T Square, 2006
The film T Square consists of a long zoom into Tiananmen Square, the Square of Heavenly Peace in the centre of Beijing, which is bordered by the Forbidden City, Mao’s mausoleum, the Hall of the People, and the Chinese National Museum. On June 4, 1989, after weeks of peaceful demonstrations on the square the protest was forcibly suppressed. Estimates of the death toll range from several hundred to thousands.
Every evening at sunset, the streets leading around the square are blocked off; a regiment of soldiers marches in and lowers the state flag in a solemn ceremony. The zoom of the camera, which is mounted in the same position as the cameras of the international press during the events of 1989, thus reproduces the western perspective on China. Baranowsky uses this as a means to reflect upon the misunderstandings that inevitably arise when we view something not only from a physical distance but also at a safe emotional distance. –Daniel Schreiber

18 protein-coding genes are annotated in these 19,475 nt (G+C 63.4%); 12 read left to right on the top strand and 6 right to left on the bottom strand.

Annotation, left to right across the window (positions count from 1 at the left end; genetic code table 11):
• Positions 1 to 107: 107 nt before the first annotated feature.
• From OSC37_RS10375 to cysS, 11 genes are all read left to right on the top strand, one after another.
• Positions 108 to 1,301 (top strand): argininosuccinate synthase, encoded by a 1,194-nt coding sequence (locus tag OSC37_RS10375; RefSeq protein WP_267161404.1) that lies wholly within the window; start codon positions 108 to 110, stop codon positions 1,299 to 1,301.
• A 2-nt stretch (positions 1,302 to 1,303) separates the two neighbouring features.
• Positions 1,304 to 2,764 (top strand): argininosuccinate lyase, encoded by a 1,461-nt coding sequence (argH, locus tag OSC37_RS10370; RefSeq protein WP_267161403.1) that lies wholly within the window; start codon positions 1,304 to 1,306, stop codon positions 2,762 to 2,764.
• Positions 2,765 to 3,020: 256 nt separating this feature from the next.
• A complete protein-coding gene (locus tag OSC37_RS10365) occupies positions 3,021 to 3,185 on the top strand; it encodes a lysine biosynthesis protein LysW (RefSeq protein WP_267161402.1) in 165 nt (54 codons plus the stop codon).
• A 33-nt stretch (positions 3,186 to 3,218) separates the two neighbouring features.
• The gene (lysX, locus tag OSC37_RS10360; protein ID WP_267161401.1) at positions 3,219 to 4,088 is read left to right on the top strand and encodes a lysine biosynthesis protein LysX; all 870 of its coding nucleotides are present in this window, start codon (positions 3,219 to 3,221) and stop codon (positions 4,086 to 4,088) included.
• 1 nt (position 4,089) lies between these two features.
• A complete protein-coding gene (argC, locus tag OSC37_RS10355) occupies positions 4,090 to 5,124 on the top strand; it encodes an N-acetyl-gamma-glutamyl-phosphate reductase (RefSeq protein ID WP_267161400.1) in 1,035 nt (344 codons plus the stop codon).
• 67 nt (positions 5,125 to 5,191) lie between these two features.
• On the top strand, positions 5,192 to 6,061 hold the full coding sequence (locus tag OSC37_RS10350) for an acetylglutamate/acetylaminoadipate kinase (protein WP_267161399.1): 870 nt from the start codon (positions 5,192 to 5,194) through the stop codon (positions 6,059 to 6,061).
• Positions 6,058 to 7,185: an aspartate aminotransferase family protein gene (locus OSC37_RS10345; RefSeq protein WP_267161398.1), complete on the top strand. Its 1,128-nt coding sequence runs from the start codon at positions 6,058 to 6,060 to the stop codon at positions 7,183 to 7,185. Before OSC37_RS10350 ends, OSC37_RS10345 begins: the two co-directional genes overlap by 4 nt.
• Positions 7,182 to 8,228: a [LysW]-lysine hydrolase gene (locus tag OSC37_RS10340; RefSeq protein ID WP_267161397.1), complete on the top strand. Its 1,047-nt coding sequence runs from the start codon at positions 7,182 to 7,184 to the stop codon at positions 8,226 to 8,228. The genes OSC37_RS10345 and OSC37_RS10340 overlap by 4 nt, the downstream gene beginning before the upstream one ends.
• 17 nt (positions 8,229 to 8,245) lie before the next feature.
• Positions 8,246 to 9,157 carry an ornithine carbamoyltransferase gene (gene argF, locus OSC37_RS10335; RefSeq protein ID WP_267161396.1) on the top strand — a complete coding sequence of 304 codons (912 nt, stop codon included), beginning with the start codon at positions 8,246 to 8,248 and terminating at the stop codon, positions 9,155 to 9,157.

Super 16 mm film, dimension variable, 16:30 min. loop, silent
In collaboration with Waszem Khan
Camera: Volker Gläser
(1) Installation view at Galerie Barbara Weiss, 2006. Exhibited as part of “Heike Baranowsky: T Square”. Photo: Jens Ziehe
(2–3) Installation view at Kunsthalle Nürnberg, 2013. Exhibited as part of “Heike Baranowsky: Time Traps” curated by Ellen Seifermann. Photo: Annette Kradisch